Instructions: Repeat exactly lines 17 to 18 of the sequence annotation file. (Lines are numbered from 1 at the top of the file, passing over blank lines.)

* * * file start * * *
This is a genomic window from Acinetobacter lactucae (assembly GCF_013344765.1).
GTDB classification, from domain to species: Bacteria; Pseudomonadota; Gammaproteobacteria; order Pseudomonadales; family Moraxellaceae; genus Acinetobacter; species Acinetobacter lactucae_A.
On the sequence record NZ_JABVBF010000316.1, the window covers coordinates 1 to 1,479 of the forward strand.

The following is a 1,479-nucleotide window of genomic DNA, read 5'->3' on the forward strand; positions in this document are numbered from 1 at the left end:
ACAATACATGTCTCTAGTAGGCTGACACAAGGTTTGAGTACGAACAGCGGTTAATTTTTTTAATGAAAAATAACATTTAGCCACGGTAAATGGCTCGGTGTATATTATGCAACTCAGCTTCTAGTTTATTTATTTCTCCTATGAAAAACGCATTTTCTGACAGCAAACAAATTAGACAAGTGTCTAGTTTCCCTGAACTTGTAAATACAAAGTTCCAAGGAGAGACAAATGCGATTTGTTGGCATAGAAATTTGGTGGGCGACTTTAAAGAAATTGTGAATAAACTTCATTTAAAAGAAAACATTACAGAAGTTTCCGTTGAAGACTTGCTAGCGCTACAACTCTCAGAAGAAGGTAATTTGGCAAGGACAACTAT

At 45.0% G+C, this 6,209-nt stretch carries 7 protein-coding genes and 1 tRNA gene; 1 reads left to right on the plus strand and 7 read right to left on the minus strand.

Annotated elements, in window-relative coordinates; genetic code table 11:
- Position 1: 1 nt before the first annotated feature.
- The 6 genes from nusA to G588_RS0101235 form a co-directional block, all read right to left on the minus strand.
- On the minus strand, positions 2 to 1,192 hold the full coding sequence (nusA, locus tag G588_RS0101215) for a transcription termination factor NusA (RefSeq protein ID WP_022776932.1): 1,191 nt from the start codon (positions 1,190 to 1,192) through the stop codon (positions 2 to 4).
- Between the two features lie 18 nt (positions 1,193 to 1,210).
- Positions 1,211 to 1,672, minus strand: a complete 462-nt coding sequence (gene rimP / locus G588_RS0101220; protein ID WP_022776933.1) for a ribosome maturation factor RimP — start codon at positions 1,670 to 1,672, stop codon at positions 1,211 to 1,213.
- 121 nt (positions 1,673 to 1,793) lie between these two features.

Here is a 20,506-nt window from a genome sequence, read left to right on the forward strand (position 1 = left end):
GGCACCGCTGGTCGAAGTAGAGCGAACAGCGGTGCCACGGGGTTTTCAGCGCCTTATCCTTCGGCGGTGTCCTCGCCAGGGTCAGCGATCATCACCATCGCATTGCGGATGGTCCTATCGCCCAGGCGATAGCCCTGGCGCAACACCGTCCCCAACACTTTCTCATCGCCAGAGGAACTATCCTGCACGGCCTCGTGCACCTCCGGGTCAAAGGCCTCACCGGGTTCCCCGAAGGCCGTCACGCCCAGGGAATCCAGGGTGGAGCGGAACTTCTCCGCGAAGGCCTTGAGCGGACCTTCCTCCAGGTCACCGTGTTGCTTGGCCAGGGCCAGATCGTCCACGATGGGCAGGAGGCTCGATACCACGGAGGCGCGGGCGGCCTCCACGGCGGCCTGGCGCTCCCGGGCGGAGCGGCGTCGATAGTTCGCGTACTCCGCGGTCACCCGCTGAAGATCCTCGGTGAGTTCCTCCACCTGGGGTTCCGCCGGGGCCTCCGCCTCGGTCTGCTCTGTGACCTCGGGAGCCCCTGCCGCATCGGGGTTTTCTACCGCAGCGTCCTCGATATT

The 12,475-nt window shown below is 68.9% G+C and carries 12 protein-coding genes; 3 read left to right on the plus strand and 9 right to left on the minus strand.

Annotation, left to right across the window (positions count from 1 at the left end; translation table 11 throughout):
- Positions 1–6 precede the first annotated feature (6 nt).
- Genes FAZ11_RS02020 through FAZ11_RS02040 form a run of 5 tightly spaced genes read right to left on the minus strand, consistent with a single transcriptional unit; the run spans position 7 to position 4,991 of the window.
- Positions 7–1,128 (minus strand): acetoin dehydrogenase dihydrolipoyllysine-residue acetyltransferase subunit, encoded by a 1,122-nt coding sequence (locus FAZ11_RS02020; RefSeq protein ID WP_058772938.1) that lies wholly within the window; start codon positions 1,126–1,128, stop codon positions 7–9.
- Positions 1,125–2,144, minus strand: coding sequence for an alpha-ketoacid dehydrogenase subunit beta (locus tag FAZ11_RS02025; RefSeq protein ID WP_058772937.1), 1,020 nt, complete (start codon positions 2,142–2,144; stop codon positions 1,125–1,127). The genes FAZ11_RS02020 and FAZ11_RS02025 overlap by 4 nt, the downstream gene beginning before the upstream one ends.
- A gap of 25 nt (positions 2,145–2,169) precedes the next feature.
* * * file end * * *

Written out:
Annotation, left to right across the window (positions count from 1 at the left end; translation table 11 throughout):
- Positions 1–6 precede the first annotated feature (6 nt).